Georgia Gov. Brian Kemp has issued an evacuation order due to the threat of Hurricane Dorian for six coastal Georgia counties. People east of Interstate 95 in Bryan, Camden, Chatham, Glynn, Liberty and McIntosh counties were told to evacuate when the order went into effect at noon on Sept. 2.
Kemp declared a state of emergency for the above counties and an additional six counties – Brantley, Charlton, Effingham, Long, Pierce, and Wayne counties – on Aug. 29.
According to Kemp’s executive order, the National Hurricane Center expects Dorian “will produce excessive rainfall and damaging winds,” flooding, downed trees and power outages in Georgia. The storm system could “produce catastrophic impacts” to Georgia and throughout the southeast coastal U.S., the executive order said.
Dorian should not affect Athens on its current path, UGA geography professor James Marshall Shepherd said. The city may receive a “stray shower or thunderstorm” from the storm, but Athens residents should not expect anything worse as long as the storm stays on its current projected path.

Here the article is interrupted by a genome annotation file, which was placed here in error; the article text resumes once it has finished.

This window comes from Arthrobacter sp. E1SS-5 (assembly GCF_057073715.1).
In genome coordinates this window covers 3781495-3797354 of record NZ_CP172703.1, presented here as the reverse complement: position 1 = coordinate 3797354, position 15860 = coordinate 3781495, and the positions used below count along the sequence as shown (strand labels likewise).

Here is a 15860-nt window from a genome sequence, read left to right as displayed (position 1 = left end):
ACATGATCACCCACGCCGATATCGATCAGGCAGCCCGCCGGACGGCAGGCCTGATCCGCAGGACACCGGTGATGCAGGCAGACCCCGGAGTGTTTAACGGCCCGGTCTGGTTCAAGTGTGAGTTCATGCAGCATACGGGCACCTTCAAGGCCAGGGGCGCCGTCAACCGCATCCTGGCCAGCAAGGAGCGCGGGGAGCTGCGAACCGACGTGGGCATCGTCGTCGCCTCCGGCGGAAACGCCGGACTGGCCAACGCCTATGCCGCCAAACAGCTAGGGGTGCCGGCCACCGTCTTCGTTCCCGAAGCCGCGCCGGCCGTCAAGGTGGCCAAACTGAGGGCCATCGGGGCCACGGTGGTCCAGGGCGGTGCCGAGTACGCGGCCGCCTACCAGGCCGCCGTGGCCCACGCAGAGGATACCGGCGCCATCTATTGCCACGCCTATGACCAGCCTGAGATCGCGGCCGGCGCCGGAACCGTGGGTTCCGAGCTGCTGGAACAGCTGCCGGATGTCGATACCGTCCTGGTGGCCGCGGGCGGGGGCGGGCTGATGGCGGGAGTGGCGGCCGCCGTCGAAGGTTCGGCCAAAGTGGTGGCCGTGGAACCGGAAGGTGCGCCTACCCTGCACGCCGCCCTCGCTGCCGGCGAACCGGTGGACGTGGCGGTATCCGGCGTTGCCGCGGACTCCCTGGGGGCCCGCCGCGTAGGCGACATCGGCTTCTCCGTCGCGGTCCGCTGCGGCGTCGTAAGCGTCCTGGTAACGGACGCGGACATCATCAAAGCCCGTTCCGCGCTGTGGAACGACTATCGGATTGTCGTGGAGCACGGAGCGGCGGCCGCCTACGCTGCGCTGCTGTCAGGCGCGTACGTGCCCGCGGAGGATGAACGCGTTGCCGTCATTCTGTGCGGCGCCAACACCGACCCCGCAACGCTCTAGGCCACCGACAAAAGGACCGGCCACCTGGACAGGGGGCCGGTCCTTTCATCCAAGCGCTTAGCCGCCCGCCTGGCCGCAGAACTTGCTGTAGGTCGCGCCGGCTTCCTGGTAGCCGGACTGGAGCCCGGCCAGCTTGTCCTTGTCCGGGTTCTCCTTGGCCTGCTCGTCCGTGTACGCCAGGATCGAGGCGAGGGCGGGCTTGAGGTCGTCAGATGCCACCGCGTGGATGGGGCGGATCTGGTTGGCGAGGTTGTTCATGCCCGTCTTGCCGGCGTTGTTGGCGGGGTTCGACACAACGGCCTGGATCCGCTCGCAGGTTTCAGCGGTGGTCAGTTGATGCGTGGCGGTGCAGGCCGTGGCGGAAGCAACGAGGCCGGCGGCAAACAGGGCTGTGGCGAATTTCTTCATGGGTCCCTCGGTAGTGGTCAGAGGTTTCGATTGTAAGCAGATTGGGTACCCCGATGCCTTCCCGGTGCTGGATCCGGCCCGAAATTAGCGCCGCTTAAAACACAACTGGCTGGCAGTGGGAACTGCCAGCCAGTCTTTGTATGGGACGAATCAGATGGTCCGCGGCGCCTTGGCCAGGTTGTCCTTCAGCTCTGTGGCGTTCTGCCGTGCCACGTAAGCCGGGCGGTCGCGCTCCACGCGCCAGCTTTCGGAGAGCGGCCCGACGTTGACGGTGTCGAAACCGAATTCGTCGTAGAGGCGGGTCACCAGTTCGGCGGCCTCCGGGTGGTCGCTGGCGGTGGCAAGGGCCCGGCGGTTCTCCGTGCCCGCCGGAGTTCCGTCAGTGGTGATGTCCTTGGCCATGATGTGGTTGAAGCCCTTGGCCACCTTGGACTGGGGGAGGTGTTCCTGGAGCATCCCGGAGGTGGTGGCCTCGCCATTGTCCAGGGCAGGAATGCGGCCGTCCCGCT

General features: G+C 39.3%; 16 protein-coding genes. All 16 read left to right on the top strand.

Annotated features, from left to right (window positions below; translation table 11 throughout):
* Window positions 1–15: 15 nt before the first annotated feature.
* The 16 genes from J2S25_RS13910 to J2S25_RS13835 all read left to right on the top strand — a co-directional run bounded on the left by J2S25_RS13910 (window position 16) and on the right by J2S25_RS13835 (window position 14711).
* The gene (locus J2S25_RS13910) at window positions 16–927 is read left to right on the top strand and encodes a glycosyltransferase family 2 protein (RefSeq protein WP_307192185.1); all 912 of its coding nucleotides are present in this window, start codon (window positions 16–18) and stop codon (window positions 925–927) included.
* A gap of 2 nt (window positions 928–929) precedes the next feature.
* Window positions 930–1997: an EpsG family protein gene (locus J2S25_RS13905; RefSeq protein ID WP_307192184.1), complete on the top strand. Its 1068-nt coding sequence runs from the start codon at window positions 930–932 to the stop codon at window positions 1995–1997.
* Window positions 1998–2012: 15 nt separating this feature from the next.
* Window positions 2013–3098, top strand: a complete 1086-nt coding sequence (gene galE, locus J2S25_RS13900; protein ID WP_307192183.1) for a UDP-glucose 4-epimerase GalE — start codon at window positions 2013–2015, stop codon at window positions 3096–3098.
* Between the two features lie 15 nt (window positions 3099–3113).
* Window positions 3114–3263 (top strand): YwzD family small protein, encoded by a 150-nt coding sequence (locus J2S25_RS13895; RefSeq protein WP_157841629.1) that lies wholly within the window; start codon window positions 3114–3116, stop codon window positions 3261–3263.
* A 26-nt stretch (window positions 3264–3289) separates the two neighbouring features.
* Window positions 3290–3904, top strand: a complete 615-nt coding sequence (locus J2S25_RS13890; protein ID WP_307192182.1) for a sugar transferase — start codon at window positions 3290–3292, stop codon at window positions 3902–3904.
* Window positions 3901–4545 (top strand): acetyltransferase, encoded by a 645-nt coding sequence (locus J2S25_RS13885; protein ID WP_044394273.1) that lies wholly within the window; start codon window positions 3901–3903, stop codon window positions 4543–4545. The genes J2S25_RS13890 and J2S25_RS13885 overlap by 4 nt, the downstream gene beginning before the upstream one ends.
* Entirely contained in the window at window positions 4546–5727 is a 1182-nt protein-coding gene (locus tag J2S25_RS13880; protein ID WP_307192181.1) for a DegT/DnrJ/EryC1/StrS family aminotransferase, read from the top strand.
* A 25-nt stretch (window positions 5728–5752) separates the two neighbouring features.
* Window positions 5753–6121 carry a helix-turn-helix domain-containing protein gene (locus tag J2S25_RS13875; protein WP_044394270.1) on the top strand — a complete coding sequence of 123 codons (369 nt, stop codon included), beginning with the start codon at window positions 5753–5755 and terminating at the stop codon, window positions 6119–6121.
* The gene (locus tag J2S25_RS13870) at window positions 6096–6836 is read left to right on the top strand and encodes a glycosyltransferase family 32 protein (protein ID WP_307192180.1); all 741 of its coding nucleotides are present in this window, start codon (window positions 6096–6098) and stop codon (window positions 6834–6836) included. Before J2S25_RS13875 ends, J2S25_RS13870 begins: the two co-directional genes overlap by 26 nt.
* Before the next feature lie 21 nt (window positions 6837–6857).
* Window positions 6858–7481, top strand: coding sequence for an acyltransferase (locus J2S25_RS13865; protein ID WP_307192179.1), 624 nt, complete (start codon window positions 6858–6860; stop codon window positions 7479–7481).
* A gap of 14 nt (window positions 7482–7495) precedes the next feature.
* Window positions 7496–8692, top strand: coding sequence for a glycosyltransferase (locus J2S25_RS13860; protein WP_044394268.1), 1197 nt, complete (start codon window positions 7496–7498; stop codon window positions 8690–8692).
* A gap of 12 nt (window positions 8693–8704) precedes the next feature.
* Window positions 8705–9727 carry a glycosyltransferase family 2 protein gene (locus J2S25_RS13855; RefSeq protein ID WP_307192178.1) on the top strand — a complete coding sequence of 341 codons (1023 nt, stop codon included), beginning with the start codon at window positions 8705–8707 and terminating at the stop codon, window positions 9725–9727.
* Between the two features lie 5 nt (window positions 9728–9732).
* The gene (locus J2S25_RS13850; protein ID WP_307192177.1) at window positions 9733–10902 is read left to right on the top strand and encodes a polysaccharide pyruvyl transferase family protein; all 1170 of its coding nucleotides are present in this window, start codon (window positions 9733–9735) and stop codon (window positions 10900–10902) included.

In a worst-case scenario, people in coastal areas can expect weather similar to that which Hurricane Matthew produced when it hit the Georgia coast in 2016. The projected path for Dorian is further away from the coast than Matthew so its effects may not be as bad, Shepherd said. A best-case scenario would be tropical-storm-force winds, flooding and beach erosion for coastal counties.
Dorian is one of the strongest hurricanes in the Atlantic Basin ever, and it is the strongest hurricane to hit the Bahamas, Shepherd said. The storm battered the islands for a day and a half.
“There have been some preliminary studies that suggest that as the climate warms these hurricanes are going to continue to stall or slow down when they get to the coast,” Shepherd said.
Shepherd said Dorian’s slow behavior resembles that of Hurricane Harvey, which struck Houston in 2017, and Hurricane Florence, which hit the Carolinas in 2018.